Men's Journal recently obtained the dismissal of a putative class action lawsuit alleging that it failed to disclose its information sharing practices in compliance with California's "Shine the Light" law. Under the law, companies that share personal information with third parties for those third parties marketing purposes have specific disclosure requirements, namely to provide statutorily-required disclosures about their practices or options about whether information is shared for such purposes. The court held that the plaintiff had failed to allege sufficient ground for standing, dismissing in turn the plaintiff's three arguments in that regard. Among these arguments was a claim by the plaintiff that by failing to provide the contact information, he was denied information as required by law. According to the court, not having this information – in itself – was not sufficient damage to give rise to standing. The plaintiff also argued that he was economically harmed because the Journal sold his information – depriving him of the ability to do so himself. However, the court noted, selling information is not in itself prohibited by the statute. The case was dismissed without prejudice, and as such, the plaintiff may possibly seek to re-file after amending its pleadings.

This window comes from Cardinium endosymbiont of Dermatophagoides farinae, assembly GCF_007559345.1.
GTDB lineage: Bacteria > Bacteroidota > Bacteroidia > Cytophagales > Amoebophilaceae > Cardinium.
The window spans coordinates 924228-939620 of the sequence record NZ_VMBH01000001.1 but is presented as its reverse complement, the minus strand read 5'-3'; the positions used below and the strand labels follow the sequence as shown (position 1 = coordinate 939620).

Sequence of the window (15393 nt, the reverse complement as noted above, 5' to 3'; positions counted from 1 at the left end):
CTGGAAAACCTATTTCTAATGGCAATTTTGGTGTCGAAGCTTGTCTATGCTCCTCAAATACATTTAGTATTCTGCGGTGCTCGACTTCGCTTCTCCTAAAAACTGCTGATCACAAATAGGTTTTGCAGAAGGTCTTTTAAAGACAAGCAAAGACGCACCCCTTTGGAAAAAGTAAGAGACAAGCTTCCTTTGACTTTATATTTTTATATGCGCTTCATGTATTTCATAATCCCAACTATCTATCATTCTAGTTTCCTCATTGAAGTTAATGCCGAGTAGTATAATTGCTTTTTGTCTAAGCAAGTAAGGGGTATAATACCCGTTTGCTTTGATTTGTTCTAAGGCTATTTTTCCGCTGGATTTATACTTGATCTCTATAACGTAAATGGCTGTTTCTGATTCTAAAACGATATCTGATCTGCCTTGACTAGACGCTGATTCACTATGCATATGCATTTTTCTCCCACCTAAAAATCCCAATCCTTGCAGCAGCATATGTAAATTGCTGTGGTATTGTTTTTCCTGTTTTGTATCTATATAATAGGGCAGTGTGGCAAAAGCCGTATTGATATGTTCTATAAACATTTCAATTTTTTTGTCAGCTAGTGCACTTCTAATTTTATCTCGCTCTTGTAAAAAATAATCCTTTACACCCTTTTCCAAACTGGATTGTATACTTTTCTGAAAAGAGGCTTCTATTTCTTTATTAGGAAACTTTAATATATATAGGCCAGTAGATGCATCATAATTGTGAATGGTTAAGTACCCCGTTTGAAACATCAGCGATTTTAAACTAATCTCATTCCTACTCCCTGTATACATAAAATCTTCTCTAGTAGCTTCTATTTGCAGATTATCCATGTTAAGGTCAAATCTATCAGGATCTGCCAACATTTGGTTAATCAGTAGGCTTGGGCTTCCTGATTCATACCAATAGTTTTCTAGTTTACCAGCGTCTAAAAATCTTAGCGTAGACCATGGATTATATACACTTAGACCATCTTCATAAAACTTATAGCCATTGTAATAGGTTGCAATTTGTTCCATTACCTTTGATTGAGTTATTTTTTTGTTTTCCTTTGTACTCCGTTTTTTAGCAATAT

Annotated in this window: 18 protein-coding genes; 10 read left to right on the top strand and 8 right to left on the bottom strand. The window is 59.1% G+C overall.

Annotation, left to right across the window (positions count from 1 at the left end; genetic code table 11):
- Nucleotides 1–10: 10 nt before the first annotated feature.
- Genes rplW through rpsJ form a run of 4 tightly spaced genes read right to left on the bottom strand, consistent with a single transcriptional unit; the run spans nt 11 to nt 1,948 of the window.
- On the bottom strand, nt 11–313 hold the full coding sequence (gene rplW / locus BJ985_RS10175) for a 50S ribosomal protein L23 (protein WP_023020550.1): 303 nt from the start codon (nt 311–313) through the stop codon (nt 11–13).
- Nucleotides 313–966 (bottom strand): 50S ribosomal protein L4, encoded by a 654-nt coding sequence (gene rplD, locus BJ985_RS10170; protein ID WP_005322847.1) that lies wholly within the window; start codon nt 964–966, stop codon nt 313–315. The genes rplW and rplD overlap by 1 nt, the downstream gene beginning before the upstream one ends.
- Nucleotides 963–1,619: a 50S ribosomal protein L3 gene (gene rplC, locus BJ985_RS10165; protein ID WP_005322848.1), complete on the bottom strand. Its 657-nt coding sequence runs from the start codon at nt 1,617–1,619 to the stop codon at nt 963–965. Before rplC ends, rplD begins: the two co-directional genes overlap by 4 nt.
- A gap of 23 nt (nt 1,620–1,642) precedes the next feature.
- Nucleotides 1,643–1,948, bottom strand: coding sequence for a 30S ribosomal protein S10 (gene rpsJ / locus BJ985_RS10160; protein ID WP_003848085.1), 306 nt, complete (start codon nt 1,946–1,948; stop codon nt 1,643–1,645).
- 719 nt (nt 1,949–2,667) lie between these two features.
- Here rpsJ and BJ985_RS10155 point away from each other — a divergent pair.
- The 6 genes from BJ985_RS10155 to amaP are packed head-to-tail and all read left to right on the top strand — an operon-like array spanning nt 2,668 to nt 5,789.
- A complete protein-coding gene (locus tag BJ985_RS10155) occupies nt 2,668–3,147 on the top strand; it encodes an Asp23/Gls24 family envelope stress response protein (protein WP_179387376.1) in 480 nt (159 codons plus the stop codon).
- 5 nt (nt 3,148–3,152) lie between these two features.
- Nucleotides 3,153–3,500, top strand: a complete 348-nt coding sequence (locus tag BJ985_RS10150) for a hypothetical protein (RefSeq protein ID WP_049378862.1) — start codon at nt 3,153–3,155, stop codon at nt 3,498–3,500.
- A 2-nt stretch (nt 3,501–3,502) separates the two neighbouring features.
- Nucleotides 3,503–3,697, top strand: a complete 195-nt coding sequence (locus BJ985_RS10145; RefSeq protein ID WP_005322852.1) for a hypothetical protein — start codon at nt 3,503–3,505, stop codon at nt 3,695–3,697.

TIP: While this case was dismissed, it still serves as a reminder to companies that share information with third parties for those third parties' marketing purposes. If companies that share with others for these purposes share information of California residents, the companies should ensure that they have the appropriate disclosures/choices as required by California's Shine the Light law.